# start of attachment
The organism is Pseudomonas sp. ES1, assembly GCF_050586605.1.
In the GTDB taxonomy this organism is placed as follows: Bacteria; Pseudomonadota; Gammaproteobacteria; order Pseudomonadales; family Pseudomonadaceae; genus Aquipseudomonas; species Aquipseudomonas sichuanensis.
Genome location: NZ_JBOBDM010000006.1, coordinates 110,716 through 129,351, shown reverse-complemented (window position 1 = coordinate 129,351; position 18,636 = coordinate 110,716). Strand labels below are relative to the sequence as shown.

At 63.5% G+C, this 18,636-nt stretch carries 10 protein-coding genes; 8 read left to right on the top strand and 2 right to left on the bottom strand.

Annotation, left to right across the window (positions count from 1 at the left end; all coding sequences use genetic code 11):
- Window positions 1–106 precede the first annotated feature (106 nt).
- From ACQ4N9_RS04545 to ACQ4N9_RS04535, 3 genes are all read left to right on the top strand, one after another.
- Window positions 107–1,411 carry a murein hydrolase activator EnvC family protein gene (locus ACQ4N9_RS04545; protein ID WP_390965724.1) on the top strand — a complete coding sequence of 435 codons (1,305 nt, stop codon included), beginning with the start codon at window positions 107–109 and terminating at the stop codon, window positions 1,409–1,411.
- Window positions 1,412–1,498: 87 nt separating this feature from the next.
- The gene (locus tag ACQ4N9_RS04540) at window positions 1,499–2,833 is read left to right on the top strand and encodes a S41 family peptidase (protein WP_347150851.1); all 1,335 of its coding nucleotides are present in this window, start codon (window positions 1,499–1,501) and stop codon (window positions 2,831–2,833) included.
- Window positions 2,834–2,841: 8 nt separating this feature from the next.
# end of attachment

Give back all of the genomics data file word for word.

The organism is Pseudomonas sp. ES1, assembly GCF_050586605.1.
In the GTDB taxonomy this organism is placed as follows: Bacteria; Pseudomonadota; Gammaproteobacteria; order Pseudomonadales; family Pseudomonadaceae; genus Aquipseudomonas; species Aquipseudomonas sichuanensis.
Genome location: NZ_JBOBDM010000006.1, coordinates 110,716 through 129,351, shown reverse-complemented (window position 1 = coordinate 129,351; position 18,636 = coordinate 110,716). Strand labels below are relative to the sequence as shown.

At 63.5% G+C, this 18,636-nt stretch carries 10 protein-coding genes; 8 read left to right on the top strand and 2 right to left on the bottom strand.

Annotation, left to right across the window (positions count from 1 at the left end; all coding sequences use genetic code 11):
- Window positions 1–106 precede the first annotated feature (106 nt).
- From ACQ4N9_RS04545 to ACQ4N9_RS04535, 3 genes are all read left to right on the top strand, one after another.
- Window positions 107–1,411 carry a murein hydrolase activator EnvC family protein gene (locus ACQ4N9_RS04545; protein ID WP_390965724.1) on the top strand — a complete coding sequence of 435 codons (1,305 nt, stop codon included), beginning with the start codon at window positions 107–109 and terminating at the stop codon, window positions 1,409–1,411.
- Window positions 1,412–1,498: 87 nt separating this feature from the next.
- The gene (locus tag ACQ4N9_RS04540) at window positions 1,499–2,833 is read left to right on the top strand and encodes a S41 family peptidase (protein WP_347150851.1); all 1,335 of its coding nucleotides are present in this window, start codon (window positions 1,499–1,501) and stop codon (window positions 2,831–2,833) included.
- Window positions 2,834–2,841: 8 nt separating this feature from the next.